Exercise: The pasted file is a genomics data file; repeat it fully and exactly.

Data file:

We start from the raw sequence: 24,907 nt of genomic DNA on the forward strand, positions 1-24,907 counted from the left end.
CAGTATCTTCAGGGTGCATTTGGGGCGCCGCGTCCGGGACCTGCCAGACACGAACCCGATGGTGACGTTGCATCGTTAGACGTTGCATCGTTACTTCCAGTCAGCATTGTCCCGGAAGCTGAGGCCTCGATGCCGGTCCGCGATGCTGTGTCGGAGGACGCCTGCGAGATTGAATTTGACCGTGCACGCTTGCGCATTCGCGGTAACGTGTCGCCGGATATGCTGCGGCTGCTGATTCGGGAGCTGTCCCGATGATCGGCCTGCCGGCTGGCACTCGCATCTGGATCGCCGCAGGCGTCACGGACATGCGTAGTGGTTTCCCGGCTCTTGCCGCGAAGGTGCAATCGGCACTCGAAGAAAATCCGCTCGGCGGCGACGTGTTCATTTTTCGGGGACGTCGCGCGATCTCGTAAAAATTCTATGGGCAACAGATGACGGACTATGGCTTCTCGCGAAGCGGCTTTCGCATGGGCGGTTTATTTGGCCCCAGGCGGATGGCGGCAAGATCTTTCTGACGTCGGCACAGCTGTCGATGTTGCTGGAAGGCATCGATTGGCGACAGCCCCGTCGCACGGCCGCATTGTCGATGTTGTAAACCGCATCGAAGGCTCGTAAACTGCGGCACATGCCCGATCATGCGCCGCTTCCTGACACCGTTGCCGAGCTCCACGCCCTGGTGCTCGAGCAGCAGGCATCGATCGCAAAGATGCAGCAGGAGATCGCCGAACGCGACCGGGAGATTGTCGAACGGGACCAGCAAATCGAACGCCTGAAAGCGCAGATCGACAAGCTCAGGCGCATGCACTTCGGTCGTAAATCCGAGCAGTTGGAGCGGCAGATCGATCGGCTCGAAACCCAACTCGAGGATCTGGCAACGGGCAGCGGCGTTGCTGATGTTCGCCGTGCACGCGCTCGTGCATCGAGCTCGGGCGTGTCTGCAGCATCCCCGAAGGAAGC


We start from the raw sequence: 24,907 nt of genomic DNA on the forward strand, positions 1-24,907 counted from the left end.
CAGTATCTTCAGGGTGCATTTGGGGCGCCGCGTCCGGGACCTGCCAGACACGAACCCGATGGTGACGTTGCATCGTTAGACGTTGCATCGTTACTTCCAGTCAGCATTGTCCCGGAAGCTGAGGCCTCGATGCCGGTCCGCGATGCTGTGTCGGAGGACGCCTGCGAGATTGAATTTGACCGTGCACGCTTGCGCATTCGCGGTAACGTGTCGCCGGATATGCTGCGGCTGCTGATTCGGGAGCTGTCCCGATGATCGGCCTGCCGGCTGGCACTCGCATCTGGATCGCCGCAGGCGTCACGGACATGCGTAGTGGTTTCCCGGCTCTTGCCGCGAAGGTGCAATCGGCACTCGAAGAAAATCCGCTCGGCGGCGACGTGTTCATTTTTCGGGGACGTCGCGCGATCTCGTAAAAATTCTATGGGCAACAGATGACGGACTATGGCTTCTCGCGAAGCGGCTTTCGCATGGGCGGTTTATTTGGCCCCAGGCGGATGGCGGCAAGATCTTTCTGACGTCGGCACAGCTGTCGATGTTGCTGGAAGGCATCGATTGGCGACAGCCCCGTCGCACGGCCGCATTGTCGATGTTGTAAACCGCATCGAAGGCTCGTAAACTGCGGCACATGCCCGATCATGCGCCGCTTCCTGACACCGTTGCCGAGCTCCACGCCCTGGTGCTCGAGCAGCAGGCATCGATCGCAAAGATGCAGCAGGAGATCGCCGAACGCGACCGGGAGATTGTCGAACGGGACCAGCAAATCGAACGCCTGAAAGCGCAGATCGACAAGCTCAGGCGCATGCACTTCGGTCGTAAATCCGAGCAGTTGGAGCGGCAGATCGATCGGCTCGAAACCCAACTCGAGGATCTGGCAACGGGCAGCGGCGTTGCTGATGTTCGCCGTGCACGCGCTCGTGCATCGAGCTCGGGCGTGTCTGCAGCATCCCCGAAGGAAGC